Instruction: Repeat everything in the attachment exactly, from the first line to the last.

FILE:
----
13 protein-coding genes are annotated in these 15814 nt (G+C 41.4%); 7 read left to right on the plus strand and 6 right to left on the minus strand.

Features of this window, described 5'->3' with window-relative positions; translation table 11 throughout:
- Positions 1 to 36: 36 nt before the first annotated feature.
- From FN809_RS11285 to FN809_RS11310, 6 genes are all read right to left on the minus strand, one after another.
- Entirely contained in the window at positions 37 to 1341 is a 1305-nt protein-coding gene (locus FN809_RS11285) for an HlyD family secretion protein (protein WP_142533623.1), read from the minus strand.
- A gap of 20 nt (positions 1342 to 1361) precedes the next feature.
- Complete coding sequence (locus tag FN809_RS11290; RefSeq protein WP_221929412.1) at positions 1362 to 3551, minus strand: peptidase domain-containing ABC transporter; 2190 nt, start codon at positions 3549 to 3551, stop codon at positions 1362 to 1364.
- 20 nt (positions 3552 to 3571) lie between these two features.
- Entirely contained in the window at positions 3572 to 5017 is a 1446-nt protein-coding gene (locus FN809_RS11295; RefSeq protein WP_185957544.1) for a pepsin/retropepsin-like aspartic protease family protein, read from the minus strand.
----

13 protein-coding genes are annotated in these 15814 nt (G+C 41.4%); 7 read left to right on the plus strand and 6 right to left on the minus strand.

Features of this window, described 5'->3' with window-relative positions; translation table 11 throughout:
- Positions 1 to 36: 36 nt before the first annotated feature.
- From FN809_RS11285 to FN809_RS11310, 6 genes are all read right to left on the minus strand, one after another.
- Entirely contained in the window at positions 37 to 1341 is a 1305-nt protein-coding gene (locus FN809_RS11285) for an HlyD family secretion protein (protein WP_142533623.1), read from the minus strand.
- A gap of 20 nt (positions 1342 to 1361) precedes the next feature.
- Complete coding sequence (locus tag FN809_RS11290; RefSeq protein WP_221929412.1) at positions 1362 to 3551, minus strand: peptidase domain-containing ABC transporter; 2190 nt, start codon at positions 3549 to 3551, stop codon at positions 1362 to 1364.
- 20 nt (positions 3552 to 3571) lie between these two features.
- Entirely contained in the window at positions 3572 to 5017 is a 1446-nt protein-coding gene (locus FN809_RS11295; RefSeq protein WP_185957544.1) for a pepsin/retropepsin-like aspartic protease family protein, read from the minus strand.